The new season of the FX anthology series American Crime Story revisits the 1997 murder of the Italian designer. John Powers says the show presents a moving portrait of homophobia in 1990s America.
“It should come as little surprise that The Assassination of Gianni Versace is not as rich or thrilling as The People vs. O.J. Simpson. After all, that was about the most enthralling murder of any of our lifetimes. Yet this new series is still well worth watching. Murphy is at his best when he takes tabloid material and, without draining away its juiciness, reframes it to grapple with serious issues. The O.J. series was steeped in questions of race, class, sex, and celebrity. The first season of another Murphy series Feud wasn’t merely a catfight between Joan Crawford and Bette Davis but a resonant story about how Hollywood uses and abuses women.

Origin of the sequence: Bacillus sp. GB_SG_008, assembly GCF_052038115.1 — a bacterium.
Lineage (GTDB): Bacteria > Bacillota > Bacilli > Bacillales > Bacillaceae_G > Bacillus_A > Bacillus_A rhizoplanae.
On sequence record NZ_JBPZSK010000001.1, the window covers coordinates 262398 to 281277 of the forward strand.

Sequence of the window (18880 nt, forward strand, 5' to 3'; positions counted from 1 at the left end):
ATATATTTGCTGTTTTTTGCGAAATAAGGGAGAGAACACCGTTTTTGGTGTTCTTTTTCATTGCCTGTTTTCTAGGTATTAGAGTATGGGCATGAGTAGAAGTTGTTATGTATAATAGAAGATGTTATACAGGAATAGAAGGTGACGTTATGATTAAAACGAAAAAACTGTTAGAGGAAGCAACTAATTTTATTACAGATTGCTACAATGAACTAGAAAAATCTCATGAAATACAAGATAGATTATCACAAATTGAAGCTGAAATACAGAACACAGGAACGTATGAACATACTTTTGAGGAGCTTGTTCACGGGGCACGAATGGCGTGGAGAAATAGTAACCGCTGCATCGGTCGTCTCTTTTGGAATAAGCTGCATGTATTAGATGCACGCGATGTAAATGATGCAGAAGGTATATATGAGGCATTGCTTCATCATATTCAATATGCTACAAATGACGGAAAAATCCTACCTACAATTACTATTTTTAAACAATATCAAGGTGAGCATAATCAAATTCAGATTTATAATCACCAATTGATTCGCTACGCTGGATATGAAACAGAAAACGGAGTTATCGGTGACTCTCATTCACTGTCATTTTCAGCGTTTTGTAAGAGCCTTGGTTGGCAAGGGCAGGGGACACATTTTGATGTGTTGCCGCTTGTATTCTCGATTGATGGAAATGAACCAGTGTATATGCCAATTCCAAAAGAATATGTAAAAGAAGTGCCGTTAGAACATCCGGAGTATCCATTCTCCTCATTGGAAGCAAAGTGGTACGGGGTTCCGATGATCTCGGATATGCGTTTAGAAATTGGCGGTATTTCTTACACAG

And so it is with Versace, which expands from its namesake’s murder to become a moving portrait of gayness and homophobia in ‘90s America. In his killing spree across America, Cunanan encounters closeted businessmen in straight marriages, wives trapped in such circumstances, devoted gay naval officers chased out of the military by Don’t Ask, Don’t Tell. Even as Cunanan leaves a clear trail, the cops and FBI keep botching the investigation because they find gay life so alien and perverse that they wallow in anti-gay stereotypes rather than looking at the evidence.”